Lori Morimoto Explores The Art of the Video Essay

In the age of YouTube, video essays are an increasingly popular and accessible form of media criticism, explored and analyzed in podcasts and academic workshops, and produced by practitioners ranging from professional editors to fans. According to Lori Morimoto, Assistant Professor of Media Studies and General Faculty, the video essay need not read as a formal essay or have a voice-over. It should, however, engage critically with media, which sometimes happens in unexpected ways.

This past fall, Morimoto introduced The Art of the Video Essay, a course designed to help students hone the skills needed to communicate in audiovisual form. Structured through various video editing exercises inspired by Jason Mittell, students were familiarized with video editing software as they learned how to compile clips, mix sounds, and add voice-overs. As a capstone to the course, students were given creative freedom to form their own unique arguments in three- to five-minute video essays.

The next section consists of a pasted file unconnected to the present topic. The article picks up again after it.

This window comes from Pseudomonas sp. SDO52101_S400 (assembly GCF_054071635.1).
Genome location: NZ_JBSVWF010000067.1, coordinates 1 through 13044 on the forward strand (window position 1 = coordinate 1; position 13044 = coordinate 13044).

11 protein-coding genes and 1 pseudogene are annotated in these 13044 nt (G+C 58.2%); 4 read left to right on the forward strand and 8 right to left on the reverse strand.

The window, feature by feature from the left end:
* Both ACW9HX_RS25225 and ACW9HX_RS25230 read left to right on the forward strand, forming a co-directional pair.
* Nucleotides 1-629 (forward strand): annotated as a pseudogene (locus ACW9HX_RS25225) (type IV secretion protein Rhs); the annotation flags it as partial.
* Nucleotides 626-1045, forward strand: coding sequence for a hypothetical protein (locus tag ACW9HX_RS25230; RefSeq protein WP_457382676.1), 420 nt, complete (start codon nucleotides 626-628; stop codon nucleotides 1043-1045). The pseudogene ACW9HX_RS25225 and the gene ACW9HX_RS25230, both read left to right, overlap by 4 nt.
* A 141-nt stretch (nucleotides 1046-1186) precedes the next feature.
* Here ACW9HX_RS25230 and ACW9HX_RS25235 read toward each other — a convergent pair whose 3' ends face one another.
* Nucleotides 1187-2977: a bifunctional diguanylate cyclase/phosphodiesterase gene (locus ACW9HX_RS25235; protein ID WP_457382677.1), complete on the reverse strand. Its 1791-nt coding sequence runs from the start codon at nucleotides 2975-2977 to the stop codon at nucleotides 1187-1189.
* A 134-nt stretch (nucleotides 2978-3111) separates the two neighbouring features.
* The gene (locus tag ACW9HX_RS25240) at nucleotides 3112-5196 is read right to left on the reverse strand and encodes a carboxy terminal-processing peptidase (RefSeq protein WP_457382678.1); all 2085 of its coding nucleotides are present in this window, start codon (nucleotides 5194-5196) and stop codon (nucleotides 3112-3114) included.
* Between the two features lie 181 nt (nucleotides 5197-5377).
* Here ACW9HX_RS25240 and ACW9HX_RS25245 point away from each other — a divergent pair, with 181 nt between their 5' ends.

Adrian Alora, a second-year planning to major in Media Studies (‘24), explored how the chopped and screwed music in Moonlight (2016) depicted the main character Chiron‘s conformity to societal norms of heterosexality and masculinity. Meanwhile, Anna Rogers (‘25), utilized a split screen with clips from One Flew Over the Cuckoo’s Nest and Midsommar to capture the relationship between the individual and society and highlight the psychological manipulation of the characters. This semester, Morimoto is teaching her students the basics of video editing and incorporating video essays into her course, Hannibal as Counter-Quality TV